Because of the below average strikeout rate, you had to hope he would outperform his walk rate projection! He actually posted a mark right in line with his marks over the last two seasons in Japan, but before 2017, he was in double digits. Now having posted a sub-7% walk rate for three straight seasons, it seems clear that he is over his earlier control struggles and his improvement should be sustained.

GB%/LD%/FB%: 45% / 20.5% / 34.5% Projected, 44% / 20.6% / 35.4% Actual

Wow, his Japan league translation, which fed my projection, basically nailed it!

HR/FB%: 13.5% Projected, 18.8% Actual

With homers flying out at record rates, it’s no surprise that Kikuchi was blasted by the long ball. Amazingly, he allowed four homers in a game, three homers twice, and two homers a whopping nine times. With so many baserunners due to the low strikeout rate, that meant the potential for lots of two-run and three-run shots. This is not what Kikuchi speculators hoped for when they drafted him.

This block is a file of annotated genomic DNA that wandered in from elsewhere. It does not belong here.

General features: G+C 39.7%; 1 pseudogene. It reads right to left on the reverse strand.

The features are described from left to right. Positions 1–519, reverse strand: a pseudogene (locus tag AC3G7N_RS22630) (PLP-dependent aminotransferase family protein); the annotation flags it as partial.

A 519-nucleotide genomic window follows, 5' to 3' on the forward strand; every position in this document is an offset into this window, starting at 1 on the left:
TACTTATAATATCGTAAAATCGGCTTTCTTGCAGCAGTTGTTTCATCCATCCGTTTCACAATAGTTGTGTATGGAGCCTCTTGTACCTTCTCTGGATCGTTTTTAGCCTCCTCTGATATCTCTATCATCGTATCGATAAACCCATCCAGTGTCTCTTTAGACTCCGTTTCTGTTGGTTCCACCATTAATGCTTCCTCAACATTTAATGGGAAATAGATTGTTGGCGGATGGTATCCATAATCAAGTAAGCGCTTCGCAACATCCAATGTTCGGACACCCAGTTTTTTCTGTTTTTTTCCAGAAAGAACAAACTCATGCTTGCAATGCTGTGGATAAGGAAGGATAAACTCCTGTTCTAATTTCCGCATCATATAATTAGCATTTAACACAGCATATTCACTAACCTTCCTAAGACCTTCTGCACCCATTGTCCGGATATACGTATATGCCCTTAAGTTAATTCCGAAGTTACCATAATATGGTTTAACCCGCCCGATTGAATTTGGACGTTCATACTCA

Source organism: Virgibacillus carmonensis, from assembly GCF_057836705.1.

BABIP: .290 Projected, .310 Actual

Kikuchi owned about a league average batted ball distribution, which all else being equal, should result in a BABIP around the league average (.296 all pitchers, .297 all starters, .300 AL starters). Was it the Mariners defense? If they did let him down, they certainly didn’t do so for the rest of the pitching staff! The team’s BABIP allowed was just .291. However, they ranked fourth to last in UZR/150 at a -5.2 mark. That’s hard to reconcile with the strong BABIP.

There could be one possible conclusion — Kikuchi is simply not an MLB caliber pitcher. Remember the rules governing BABIP and HR/FB rate assume you have MLB talent. Obviously you and I would allow far worse rates in those metrics. Given that Kikuchi is coming from a foreign league, it’s very possible he’s just not good enough and better belongs in the minors.

Now let’s compare all the pre-season projections with the actuals:

Projection vs Actual Comparison
System IP W ERA WHIP K K/9 BB/9 HR/9 K% BB% GB% BABIP LOB%